Sunday, October 30, 2011

Tomorrow is Halloween, and things are not going so well.

As hinted, this year, I decided to make Joe a Halloween costume from scratch. (In past years, I did not. Did I mention that my firm has a Nov. 1 to Oct. 31 billable year? I am usually too busy to make it to the pumpkin patch.)

Joe loves sharks. His shark PJs are his favorite. So I figured I'd make Joe a shark costume.

Steve suggested that I attach some remora fish to the belly of the shark. You know, those fish that use their sucker-heads to grab onto a shark and travel around with them, eating their leftovers? They're awesome.

Good idea, Steve!

I procrastinated a little, partly because I don't have a pattern, and I was trying to work out how to cut this out in my head ...

So yeah, I started last night, making the tunic first, because that was easy and didn't require much brain power. I traced the general shape of one of Joe's hoodies to get the armhole and neckline right. The back of the tunic has a simple little slit to get the tunic over his big head (also, I sewed a cute stuffed dorsal fin onto the back).

Then I slept on it. The hardest part was working out how to cut out the hood and its curved pieces. Initially, I found this pretty intimidating.

But this morning I realized I could just cut some generously sized pieces in something grossly approximating the right shape, and I got to work on the hood. There were some adjustments, but basically, my guesses were pretty darn close! *Pats self on back.* Anyway, it turns out that in this case, pure trial and error can work instead of careful pattern drafting.

It turned out awesome, people. I mean, I'm just super stoked with how it looks. At this point, I was thinking to myself, "Why didn't I make a hammerhead shark costume! That would have been even cooler!"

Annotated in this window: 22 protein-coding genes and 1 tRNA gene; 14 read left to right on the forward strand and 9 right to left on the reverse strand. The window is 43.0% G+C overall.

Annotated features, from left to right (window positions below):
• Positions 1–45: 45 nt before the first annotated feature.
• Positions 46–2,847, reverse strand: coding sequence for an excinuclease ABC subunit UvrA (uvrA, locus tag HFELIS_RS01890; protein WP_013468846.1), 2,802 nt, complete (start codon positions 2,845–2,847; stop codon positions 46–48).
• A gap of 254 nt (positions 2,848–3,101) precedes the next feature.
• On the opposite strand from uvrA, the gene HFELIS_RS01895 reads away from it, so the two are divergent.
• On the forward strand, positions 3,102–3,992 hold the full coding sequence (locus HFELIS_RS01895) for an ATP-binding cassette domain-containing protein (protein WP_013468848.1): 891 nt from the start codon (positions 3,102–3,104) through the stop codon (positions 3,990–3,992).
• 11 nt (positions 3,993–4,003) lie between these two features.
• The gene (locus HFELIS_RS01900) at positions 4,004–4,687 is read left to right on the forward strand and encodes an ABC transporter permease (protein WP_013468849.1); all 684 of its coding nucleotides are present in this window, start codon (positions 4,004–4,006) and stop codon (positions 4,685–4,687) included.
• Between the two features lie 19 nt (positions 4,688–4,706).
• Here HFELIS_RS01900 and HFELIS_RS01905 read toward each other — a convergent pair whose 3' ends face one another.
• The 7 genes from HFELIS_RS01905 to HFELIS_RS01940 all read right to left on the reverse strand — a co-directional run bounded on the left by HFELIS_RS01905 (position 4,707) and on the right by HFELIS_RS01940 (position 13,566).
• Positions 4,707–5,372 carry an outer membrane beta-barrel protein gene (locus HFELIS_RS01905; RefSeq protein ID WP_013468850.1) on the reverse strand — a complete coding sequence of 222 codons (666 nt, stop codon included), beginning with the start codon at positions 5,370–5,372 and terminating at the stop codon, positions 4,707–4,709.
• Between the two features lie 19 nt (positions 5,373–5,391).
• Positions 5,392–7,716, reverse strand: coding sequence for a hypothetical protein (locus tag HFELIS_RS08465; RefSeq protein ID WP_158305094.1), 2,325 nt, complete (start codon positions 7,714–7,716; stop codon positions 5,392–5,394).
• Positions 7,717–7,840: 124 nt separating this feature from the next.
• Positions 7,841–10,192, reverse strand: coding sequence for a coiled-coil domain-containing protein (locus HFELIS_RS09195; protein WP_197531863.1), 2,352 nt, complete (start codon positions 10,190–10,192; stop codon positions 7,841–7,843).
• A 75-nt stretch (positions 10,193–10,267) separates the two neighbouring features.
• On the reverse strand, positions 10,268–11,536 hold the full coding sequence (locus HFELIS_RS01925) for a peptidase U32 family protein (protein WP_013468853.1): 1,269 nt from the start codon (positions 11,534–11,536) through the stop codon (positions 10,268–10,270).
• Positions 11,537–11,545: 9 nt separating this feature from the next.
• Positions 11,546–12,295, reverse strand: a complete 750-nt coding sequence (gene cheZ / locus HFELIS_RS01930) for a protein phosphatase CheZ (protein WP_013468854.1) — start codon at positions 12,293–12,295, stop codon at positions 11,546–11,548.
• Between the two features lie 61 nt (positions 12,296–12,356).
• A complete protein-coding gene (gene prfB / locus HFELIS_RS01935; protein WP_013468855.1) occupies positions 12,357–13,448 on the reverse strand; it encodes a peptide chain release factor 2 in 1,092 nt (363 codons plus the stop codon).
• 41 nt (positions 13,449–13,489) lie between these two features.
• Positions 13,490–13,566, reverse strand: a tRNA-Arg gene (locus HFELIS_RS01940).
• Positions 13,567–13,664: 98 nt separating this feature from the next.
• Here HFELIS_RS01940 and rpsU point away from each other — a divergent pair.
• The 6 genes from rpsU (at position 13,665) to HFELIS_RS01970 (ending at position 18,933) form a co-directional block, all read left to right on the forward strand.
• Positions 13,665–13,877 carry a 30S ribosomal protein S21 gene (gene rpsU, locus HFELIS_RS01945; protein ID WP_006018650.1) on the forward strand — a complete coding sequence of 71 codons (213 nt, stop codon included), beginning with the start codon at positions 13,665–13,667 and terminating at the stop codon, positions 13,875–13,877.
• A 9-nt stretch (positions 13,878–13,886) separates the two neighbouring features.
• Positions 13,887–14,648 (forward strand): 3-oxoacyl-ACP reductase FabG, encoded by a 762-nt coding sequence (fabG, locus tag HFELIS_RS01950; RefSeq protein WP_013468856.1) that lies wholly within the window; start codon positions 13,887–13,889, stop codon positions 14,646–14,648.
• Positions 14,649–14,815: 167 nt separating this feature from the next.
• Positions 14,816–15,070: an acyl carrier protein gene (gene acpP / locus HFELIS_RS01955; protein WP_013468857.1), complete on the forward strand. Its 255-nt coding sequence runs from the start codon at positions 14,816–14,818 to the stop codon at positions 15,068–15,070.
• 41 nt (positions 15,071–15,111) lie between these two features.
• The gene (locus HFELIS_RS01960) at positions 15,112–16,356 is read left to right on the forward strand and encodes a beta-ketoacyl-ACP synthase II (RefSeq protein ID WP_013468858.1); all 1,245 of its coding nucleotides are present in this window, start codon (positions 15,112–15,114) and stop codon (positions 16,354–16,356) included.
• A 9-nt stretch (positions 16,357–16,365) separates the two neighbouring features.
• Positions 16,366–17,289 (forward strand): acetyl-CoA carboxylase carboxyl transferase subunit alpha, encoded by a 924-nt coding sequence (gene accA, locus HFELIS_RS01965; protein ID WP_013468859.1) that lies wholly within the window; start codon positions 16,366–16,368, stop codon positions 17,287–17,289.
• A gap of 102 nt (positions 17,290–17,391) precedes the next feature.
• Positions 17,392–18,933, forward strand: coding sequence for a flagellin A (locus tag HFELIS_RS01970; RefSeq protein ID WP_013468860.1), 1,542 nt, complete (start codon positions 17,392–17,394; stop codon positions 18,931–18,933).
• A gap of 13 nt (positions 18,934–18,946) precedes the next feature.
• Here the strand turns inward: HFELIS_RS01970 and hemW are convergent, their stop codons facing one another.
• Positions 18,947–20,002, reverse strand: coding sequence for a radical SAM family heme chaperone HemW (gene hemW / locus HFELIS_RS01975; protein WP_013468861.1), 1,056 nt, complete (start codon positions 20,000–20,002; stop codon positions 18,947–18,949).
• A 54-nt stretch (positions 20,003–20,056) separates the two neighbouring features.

Shark costume.
This shark has blue eyes just like my little boy.

There is an inner hood (traced from Joe's hoodie) and then I stuffed the space between the inner hood and the outer hood to give the shark some poof.

Check out those gray corduroy remora fish! Steve, you are so clever! (You too, Inder. More back patting. I cannot even stand how clever I am!)

Remora fish.
Parasites. Yum.
Joe! Let's try it on!!

He was okay with just the tunic component. He immediately started ripping fish off his belly - always fun.

Shark costume fiasco.
At this point, he was distracted by fish.
But after I tried to introduce the hood, things went downhill. I should have known.

Shark costume fiasco.
Uh, no thank you, Mama. (Mama says, ahem, see that dorsal fin in the back?)

Shark costume fiasco.
Uh, did I say no? Heck no. Take it off, please!

Shark costume fiasco.
Off! Off! (I don't care if my uncle kisses me and tells me I look great!)

Shark costume fiasco.
I am reassessing my belief that my parents really love me.
It kind of reminds me of trying to put a "Gentle Leader" harness on my pit bull. Except I feel more of an obligation to respect my child's comfort levels than my dog's (and, for that matter, I'm pretty respectful of my dog's comfort levels).


Excuse me: I'm just going to go lie down and cry now. Won't take a minute.

So. Not sure how we're going to manage to trick-or-treat tomorrow. Wish me luck.

Thursday, October 27, 2011

Inder who?

On Tuesday night, Google disabled my email account (and every other Google-related account I have) and removed this blog from the internet. If you visited at that time, you would have seen a notice that stated that my blog had been removed, and that this is usually done for a violation of Google policies. Click on Google policies, and you would discover that the big ones are child porn, hate speech, spam, and copyright violations.

Remember that scene from Back to the Future where, due to disruptions in the space-time continuum caused by time travel, key characters start to slowly disappear as their actual existence is called into question?